A pregnant woman retains this freedom to choose abortion until the point at which the fetus becomes viable, or capable of living on its own. At that point, the state may forbid abortions, the court said, though the justices noted that they were setting aside the strict "trimester" timetable set forth in Roe vs. Wade.
The court then applied that legal framework to a 1989 Pennsylvania abortion law.
First, the government may require doctors to give pregnant women "truthful and non-misleading information" about abortion and alternatives such as adoption. The physicians may also be required to wait 24 hours before performing the procedure except in medical emergencies. These regulations help ensure that a pregnant woman makes an "informed choice" and do not put "an undue burden" on her decision, the court said.
Second, the state may require that a pregnant minor get the consent of one parent, so long as she can avoid this requirement in a "medical emergency" or by getting a waiver from a judge.
Third, the state may require that abortion clinics keep records on the procedures performed, so long as the identity of the patients is kept confidential.
Fourth, the state may not require that an adult woman notify her husband of her intention to get an abortion. A woman's right to choose abortion is paramount, O'Connor said.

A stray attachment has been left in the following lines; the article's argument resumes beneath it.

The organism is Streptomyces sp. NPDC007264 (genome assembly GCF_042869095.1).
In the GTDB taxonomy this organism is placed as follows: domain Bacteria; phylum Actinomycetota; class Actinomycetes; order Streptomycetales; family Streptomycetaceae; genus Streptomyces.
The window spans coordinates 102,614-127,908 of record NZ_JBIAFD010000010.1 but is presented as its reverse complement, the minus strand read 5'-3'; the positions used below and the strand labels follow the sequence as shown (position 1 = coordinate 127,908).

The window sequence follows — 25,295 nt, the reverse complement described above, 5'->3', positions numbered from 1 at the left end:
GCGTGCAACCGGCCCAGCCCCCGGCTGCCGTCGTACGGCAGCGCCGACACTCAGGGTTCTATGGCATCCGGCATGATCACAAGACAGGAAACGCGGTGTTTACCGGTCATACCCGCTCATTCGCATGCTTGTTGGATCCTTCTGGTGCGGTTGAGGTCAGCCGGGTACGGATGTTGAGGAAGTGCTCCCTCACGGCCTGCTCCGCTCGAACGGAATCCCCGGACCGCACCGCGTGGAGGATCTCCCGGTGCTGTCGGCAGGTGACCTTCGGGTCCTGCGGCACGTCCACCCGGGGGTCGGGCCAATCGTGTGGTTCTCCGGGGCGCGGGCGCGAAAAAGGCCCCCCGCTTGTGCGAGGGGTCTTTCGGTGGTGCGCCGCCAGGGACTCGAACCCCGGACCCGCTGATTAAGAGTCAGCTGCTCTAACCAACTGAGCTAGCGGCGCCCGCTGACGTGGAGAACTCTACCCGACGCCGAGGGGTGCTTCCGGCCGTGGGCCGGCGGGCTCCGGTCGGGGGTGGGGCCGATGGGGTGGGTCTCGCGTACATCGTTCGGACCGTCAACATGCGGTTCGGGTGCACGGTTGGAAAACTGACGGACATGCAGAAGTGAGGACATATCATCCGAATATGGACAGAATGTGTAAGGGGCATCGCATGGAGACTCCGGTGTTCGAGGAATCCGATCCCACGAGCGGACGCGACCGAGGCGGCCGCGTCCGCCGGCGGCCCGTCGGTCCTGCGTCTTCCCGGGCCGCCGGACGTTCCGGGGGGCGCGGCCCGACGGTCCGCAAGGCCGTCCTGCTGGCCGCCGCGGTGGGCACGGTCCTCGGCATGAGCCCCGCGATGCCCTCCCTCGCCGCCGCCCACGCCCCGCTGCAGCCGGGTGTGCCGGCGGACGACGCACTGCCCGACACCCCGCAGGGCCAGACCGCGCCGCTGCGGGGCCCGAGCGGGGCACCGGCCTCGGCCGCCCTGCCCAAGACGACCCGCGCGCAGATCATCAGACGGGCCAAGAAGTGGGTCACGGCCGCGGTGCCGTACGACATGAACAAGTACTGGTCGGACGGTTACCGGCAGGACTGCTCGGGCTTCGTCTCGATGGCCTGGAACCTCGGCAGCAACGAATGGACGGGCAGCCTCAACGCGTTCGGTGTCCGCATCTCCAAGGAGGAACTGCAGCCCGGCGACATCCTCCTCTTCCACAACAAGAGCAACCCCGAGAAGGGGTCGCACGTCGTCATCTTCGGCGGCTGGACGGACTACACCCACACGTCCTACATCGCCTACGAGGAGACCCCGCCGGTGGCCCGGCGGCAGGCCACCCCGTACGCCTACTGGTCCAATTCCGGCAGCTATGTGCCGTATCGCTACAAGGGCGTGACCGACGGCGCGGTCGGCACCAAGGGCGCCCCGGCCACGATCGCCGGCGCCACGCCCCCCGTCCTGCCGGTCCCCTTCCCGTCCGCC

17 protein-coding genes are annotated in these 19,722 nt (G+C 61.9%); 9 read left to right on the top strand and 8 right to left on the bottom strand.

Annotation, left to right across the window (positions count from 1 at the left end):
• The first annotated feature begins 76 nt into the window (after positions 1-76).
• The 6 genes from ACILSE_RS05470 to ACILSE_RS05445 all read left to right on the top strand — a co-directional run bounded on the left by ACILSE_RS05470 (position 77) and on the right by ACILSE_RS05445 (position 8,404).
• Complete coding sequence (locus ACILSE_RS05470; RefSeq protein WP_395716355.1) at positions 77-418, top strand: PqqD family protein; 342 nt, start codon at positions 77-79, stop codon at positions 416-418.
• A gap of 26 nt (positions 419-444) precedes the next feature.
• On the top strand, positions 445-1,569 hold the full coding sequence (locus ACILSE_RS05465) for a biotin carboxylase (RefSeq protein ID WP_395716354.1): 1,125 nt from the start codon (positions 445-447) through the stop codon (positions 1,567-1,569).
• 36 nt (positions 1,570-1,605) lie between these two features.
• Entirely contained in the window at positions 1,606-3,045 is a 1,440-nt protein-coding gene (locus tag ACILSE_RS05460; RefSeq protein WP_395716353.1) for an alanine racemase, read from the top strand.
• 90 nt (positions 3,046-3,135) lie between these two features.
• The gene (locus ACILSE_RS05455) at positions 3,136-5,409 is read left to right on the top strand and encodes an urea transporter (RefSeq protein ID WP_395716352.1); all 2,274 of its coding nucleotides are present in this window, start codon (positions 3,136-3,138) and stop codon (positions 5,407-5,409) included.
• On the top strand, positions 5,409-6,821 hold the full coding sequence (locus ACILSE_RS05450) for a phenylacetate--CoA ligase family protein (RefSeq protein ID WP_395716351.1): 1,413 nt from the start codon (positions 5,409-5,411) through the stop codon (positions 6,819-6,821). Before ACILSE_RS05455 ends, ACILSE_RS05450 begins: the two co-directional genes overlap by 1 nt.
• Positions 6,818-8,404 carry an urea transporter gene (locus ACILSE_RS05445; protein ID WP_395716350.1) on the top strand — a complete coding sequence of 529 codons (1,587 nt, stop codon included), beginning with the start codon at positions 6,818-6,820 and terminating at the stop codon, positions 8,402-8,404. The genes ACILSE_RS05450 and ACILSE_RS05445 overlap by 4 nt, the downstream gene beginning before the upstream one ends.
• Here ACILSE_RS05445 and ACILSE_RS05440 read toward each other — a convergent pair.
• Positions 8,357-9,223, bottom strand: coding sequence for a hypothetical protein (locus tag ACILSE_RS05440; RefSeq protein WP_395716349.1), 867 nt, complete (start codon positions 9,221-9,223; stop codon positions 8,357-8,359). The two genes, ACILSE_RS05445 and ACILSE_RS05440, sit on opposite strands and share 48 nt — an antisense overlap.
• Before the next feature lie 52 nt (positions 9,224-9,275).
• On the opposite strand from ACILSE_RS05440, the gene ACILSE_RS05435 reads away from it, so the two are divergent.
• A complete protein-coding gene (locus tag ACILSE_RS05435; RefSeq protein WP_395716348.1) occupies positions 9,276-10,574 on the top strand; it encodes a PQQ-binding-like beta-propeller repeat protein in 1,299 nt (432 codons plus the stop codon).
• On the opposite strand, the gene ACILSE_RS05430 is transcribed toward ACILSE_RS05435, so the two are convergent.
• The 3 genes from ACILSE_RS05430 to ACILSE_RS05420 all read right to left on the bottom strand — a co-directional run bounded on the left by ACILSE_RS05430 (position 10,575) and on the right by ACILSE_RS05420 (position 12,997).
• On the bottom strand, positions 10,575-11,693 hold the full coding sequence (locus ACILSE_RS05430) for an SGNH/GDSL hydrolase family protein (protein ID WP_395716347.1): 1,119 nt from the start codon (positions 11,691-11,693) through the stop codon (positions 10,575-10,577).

"The husband's interest in the life of the child his wife is carrying does not permit the state to empower him with this troubling degree of authority over his wife," she said. Pennsylvania officials said that at least 95% of married women do discuss their abortion plans with their husbands, but the state cannot force reluctant wives to do so, the court said.
Altogether, the justices wrote 167 pages of opinions and dissents in the case (Planned Parenthood of Southeastern Pennsylvania vs. Casey, 91-744).
In the end, the outcome affirms entirely the decision reached last year by the U.S. appeals court in Philadelphia. It upheld the new Pennsylvania regulations, except the requirement that women notify their husbands. Both sides had appealed to the Supreme Court.
How the Justices Lined Up in 5-4 Decision
To Uphold Roe vs. Wade O'Connor Kennedy Souter Blackmun Stevens
Sought to Verturn Roe vs. Wade Rehnquist White Scalia Thomas